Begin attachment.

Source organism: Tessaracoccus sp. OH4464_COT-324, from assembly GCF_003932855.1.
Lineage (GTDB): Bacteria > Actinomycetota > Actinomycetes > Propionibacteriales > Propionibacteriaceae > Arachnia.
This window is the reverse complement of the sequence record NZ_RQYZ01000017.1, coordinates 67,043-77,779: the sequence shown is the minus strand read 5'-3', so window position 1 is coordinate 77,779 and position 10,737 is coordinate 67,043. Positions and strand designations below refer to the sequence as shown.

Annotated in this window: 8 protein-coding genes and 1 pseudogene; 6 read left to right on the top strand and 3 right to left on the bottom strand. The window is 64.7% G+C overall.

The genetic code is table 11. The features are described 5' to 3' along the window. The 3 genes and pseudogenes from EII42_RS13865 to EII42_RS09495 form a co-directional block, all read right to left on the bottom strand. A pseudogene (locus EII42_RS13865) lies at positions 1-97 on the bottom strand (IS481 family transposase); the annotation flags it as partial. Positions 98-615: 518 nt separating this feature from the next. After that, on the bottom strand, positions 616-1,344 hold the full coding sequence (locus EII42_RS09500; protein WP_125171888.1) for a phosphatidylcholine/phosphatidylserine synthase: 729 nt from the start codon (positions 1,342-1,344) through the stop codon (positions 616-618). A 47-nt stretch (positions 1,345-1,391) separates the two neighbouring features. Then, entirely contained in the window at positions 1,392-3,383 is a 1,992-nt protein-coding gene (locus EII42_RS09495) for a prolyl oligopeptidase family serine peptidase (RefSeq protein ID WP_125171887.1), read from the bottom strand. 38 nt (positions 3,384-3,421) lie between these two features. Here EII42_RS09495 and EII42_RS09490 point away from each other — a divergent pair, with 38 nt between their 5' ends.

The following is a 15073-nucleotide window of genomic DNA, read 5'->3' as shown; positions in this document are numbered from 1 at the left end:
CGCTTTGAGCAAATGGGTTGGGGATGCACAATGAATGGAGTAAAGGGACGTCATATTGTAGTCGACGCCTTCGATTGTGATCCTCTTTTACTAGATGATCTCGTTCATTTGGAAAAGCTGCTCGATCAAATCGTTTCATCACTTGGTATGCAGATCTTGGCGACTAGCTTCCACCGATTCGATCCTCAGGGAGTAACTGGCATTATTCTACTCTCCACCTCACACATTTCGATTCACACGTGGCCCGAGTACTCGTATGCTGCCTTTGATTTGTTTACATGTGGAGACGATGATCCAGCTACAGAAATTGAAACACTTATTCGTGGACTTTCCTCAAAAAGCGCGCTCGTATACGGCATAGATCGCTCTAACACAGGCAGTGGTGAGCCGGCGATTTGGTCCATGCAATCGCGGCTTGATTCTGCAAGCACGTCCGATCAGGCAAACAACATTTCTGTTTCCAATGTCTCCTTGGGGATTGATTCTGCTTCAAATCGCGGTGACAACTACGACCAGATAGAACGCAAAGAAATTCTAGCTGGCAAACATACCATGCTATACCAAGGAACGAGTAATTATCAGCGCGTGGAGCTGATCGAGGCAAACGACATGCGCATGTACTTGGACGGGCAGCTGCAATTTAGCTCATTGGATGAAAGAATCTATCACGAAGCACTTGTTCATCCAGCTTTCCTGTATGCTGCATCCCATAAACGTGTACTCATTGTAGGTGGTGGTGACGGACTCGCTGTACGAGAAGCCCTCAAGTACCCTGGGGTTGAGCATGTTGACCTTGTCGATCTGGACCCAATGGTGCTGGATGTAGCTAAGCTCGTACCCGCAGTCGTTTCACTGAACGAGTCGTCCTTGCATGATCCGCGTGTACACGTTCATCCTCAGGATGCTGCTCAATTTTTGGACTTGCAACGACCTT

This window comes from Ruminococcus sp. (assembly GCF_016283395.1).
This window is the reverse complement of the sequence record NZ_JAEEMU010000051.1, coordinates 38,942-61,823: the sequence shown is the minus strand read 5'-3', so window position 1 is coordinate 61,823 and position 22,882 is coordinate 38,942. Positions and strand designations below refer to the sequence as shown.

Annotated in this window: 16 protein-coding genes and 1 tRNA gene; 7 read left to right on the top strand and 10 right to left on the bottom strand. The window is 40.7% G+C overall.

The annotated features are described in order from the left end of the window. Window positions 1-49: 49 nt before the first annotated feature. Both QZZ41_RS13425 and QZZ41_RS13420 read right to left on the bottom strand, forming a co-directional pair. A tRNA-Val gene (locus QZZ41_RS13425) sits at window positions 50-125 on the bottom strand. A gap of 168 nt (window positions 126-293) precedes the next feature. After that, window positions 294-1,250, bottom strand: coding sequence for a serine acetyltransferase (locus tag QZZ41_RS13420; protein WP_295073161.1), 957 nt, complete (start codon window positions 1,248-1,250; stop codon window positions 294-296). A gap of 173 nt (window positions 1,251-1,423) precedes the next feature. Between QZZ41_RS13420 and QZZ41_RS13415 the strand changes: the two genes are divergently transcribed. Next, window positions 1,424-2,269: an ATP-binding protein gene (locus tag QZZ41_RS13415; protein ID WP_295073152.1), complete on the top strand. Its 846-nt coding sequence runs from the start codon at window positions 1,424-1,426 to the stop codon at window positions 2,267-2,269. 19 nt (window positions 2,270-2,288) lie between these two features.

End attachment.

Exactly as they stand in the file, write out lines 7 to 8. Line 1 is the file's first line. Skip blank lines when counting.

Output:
CGCTTTGAGCAAATGGGTTGGGGATGCACAATGAATGGAGTAAAGGGACGTCATATTGTAGTCGACGCCTTCGATTGTGATCCTCTTTTACTAGATGATCTCGTTCATTTGGAAAAGCTGCTCGATCAAATCGTTTCATCACTTGGTATGCAGATCTTGGCGACTAGCTTCCACCGATTCGATCCTCAGGGAGTAACTGGCATTATTCTACTCTCCACCTCACACATTTCGATTCACACGTGGCCCGAGTACTCGTATGCTGCCTTTGATTTGTTTACATGTGGAGACGATGATCCAGCTACAGAAATTGAAACACTTATTCGTGGACTTTCCTCAAAAAGCGCGCTCGTATACGGCATAGATCGCTCTAACACAGGCAGTGGTGAGCCGGCGATTTGGTCCATGCAATCGCGGCTTGATTCTGCAAGCACGTCCGATCAGGCAAACAACATTTCTGTTTCCAATGTCTCCTTGGGGATTGATTCTGCTTCAAATCGCGGTGACAACTACGACCAGATAGAACGCAAAGAAATTCTAGCTGGCAAACATACCATGCTATACCAAGGAACGAGTAATTATCAGCGCGTGGAGCTGATCGAGGCAAACGACATGCGCATGTACTTGGACGGGCAGCTGCAATTTAGCTCATTGGATGAAAGAATCTATCACGAAGCACTTGTTCATCCAGCTTTCCTGTATGCTGCATCCCATAAACGTGTACTCATTGTAGGTGGTGGTGACGGACTCGCTGTACGAGAAGCCCTCAAGTACCCTGGGGTTGAGCATGTTGACCTTGTCGATCTGGACCCAATGGTGCTGGATGTAGCTAAGCTCGTACCCGCAGTCGTTTCACTGAACGAGTCGTCCTTGCATGATCCGCGTGTACACGTTCATCCTCAGGATGCTGCTCAATTTTTGGACTTGCAACGACCTT

This window comes from Ruminococcus sp. (assembly GCF_016283395.1).